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ANALYSIS

Trump touts increased military spending but some lawmakers call for more

U.S. President Donald J. Trump delivers his first address to a joint session of Congress on Tuesday, Feb. 28, 2017 at the Capitol in Washington, D.C.

OLIVIER DOULIERY, ABACA PRESS/TNS

By TRAVIS J. TRITTEN | STARS AND STRIPES Published: March 1, 2017

WASHINGTON — In his first address to Congress, President Donald Trump on Tuesday touted his plans to build up the military with more spending, a promise he has pursued since his campaign.

Trump told the gathering of House and Senate lawmakers that his proposed $54 billion increase unveiled this week would provide the tools that the services need to deter adversaries and win wars, and the announcement follows stark assessments of military readiness from Pentagon leaders.

“I am sending the Congress a budget that rebuilds the military, eliminates the defense sequester, and calls for one of the largest increases in national defense spending in American history,” Trump said during the nighttime address.

But lawmakers in his own party have questioned whether Trump’s proposed $603 billion base defense budget is enough to reverse years of fiscal belt-tightening and declining readiness.

The Republican chairmen of Congress’ two armed services committees – Sen. John McCain of Arizona and Rep. Mac Thornberry of Texas – are pushing for a $640 billion base defense budget that they say would shore up overburdened armed forces.

Trump’s proposal would boost the defense budget by $54 billion over the so-called sequester spending cap of $549 billion mandated for 2018 by the Budget Control Act, a law passed by Congress six years ago.

Trump’s hike appears large when compared to the potential budget cap but is actually a modest 4 percent increase in the projected Defense Department budget, according to an analysis by Michael O’Hanlon, senior fellow at the liberal-leaning Brookings Institution, a Washington, D.C. think tank.

That is because Congress has cut deals in recent years to ensure the department has not faced sequester-level caps since 2013, O’Hanlon said in a Brookings podcast posted before Trump’s address Tuesday.

“Trump’s not actually increasing by $54 billion above where we had been or where Obama had projected. He’s increasing by more like $20 billion relative to where Obama had been or where Obama had projected,” O’Hanlon said in a Brookings podcast. “In other words, it’s not that big of an increase.”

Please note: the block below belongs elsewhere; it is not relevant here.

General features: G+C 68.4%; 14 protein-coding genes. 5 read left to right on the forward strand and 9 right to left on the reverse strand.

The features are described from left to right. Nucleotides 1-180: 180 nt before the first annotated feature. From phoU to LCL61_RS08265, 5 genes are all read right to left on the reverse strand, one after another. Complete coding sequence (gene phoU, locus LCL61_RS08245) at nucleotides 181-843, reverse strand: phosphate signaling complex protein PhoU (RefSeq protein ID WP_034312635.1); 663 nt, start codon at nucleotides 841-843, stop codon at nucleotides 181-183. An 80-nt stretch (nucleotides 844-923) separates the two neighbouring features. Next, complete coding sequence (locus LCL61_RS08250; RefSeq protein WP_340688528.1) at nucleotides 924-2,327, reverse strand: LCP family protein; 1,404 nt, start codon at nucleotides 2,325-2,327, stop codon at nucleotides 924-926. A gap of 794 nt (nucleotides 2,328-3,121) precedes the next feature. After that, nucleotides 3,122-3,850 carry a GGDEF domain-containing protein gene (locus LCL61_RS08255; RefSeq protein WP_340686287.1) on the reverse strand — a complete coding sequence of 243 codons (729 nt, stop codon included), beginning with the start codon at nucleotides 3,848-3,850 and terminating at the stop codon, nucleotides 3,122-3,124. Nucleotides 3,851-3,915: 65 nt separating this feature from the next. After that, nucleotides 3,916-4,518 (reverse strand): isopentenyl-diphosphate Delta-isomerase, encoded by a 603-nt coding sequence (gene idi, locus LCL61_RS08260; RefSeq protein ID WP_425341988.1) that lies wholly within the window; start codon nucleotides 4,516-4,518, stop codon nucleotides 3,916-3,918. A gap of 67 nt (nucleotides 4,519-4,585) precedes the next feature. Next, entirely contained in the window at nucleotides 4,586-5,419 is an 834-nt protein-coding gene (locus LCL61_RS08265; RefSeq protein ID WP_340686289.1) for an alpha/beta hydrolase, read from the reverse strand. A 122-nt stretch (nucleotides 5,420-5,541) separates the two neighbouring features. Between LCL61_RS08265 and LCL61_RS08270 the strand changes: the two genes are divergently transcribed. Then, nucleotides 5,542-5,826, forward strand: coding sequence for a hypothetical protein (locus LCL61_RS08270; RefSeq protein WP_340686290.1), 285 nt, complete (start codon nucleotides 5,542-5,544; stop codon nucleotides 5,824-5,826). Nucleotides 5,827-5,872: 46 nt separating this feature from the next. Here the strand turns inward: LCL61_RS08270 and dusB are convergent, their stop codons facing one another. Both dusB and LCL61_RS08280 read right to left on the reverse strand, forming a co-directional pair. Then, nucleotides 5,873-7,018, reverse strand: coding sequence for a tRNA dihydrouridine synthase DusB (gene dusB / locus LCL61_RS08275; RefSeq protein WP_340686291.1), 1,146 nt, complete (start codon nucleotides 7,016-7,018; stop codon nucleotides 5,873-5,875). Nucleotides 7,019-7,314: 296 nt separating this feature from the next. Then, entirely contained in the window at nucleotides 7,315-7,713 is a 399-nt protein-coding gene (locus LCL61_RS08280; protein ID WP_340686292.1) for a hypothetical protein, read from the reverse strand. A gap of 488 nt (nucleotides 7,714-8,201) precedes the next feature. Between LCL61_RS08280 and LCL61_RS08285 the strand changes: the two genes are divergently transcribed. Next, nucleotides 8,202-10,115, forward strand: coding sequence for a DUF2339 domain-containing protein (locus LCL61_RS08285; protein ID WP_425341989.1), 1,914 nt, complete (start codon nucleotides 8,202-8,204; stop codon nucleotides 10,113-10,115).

The budget amount is a rough outline of what the White House thinks the military will need and it did not immediately provide specifics on how the money would be spent. Details are expected to be fleshed out as the Defense Department works through the proposal and the president releases a full budget in May.

Trump has proposed major and pricey increases in the size of the military, including bigger Army and Marine Corps combat forces and a 350-ship Navy.

“This is not nearly enough money to do that,” O’Hanlon said. “So, Trump comes in under-funding his own proposal, if you will.”

The Center for a New American Security, a bipartisan think tank, said Trump’s increase is only an “opening move” in negotiations with McCain, Thornberry and other members of Congress, and that the administration is expected to make another supplemental budget request of up to $30 billion for the current year.

The services’ vice chiefs testified last month that the military is desperately in need of new equipment, maintenance and training after years of flat or declining defense spending. Much of the decreases have been due to the end of large-scale ground operations in Iraq and Afghanistan and the caps on federal spending imposed by Congress.

“A plus-up in the defense budget is sorely needed to repair the harmful effects of the [Budget Control Act] on military readiness and modernization,” according to a joint statement by Paul Scharre, a senior fellow at the Center for a New American Security, and Adam Routh, a research associate.

tritten.travis@stripes.com
Twitter: @Travis_Tritten

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